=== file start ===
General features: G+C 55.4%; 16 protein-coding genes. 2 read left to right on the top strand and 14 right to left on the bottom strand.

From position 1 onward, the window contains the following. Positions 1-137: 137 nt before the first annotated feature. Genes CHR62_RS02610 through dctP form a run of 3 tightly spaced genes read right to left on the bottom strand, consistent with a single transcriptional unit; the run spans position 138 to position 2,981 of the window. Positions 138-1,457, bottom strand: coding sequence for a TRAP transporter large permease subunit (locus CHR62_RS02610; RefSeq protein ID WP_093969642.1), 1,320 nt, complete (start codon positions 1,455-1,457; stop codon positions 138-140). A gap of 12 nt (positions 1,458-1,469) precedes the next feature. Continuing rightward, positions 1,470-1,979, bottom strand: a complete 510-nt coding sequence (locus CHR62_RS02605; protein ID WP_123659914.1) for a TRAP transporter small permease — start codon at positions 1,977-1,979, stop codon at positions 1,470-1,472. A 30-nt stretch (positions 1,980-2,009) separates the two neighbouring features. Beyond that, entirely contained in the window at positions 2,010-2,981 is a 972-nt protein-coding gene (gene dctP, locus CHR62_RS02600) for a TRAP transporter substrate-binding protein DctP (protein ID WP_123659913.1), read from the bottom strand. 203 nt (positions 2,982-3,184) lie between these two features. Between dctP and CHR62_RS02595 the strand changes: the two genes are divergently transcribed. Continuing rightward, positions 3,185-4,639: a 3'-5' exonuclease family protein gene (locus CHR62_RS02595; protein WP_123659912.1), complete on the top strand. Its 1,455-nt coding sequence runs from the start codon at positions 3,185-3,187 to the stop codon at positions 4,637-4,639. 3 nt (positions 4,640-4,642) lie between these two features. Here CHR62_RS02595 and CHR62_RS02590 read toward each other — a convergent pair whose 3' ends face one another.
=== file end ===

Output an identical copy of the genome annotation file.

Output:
General features: G+C 55.4%; 16 protein-coding genes. 2 read left to right on the top strand and 14 right to left on the bottom strand.

From position 1 onward, the window contains the following. Positions 1-137: 137 nt before the first annotated feature. Genes CHR62_RS02610 through dctP form a run of 3 tightly spaced genes read right to left on the bottom strand, consistent with a single transcriptional unit; the run spans position 138 to position 2,981 of the window. Positions 138-1,457, bottom strand: coding sequence for a TRAP transporter large permease subunit (locus CHR62_RS02610; RefSeq protein ID WP_093969642.1), 1,320 nt, complete (start codon positions 1,455-1,457; stop codon positions 138-140). A gap of 12 nt (positions 1,458-1,469) precedes the next feature. Continuing rightward, positions 1,470-1,979, bottom strand: a complete 510-nt coding sequence (locus CHR62_RS02605; protein ID WP_123659914.1) for a TRAP transporter small permease — start codon at positions 1,977-1,979, stop codon at positions 1,470-1,472. A 30-nt stretch (positions 1,980-2,009) separates the two neighbouring features. Beyond that, entirely contained in the window at positions 2,010-2,981 is a 972-nt protein-coding gene (gene dctP, locus CHR62_RS02600) for a TRAP transporter substrate-binding protein DctP (protein ID WP_123659913.1), read from the bottom strand. 203 nt (positions 2,982-3,184) lie between these two features. Between dctP and CHR62_RS02595 the strand changes: the two genes are divergently transcribed. Continuing rightward, positions 3,185-4,639: a 3'-5' exonuclease family protein gene (locus CHR62_RS02595; protein WP_123659912.1), complete on the top strand. Its 1,455-nt coding sequence runs from the start codon at positions 3,185-3,187 to the stop codon at positions 4,637-4,639. 3 nt (positions 4,640-4,642) lie between these two features. Here CHR62_RS02595 and CHR62_RS02590 read toward each other — a convergent pair whose 3' ends face one another.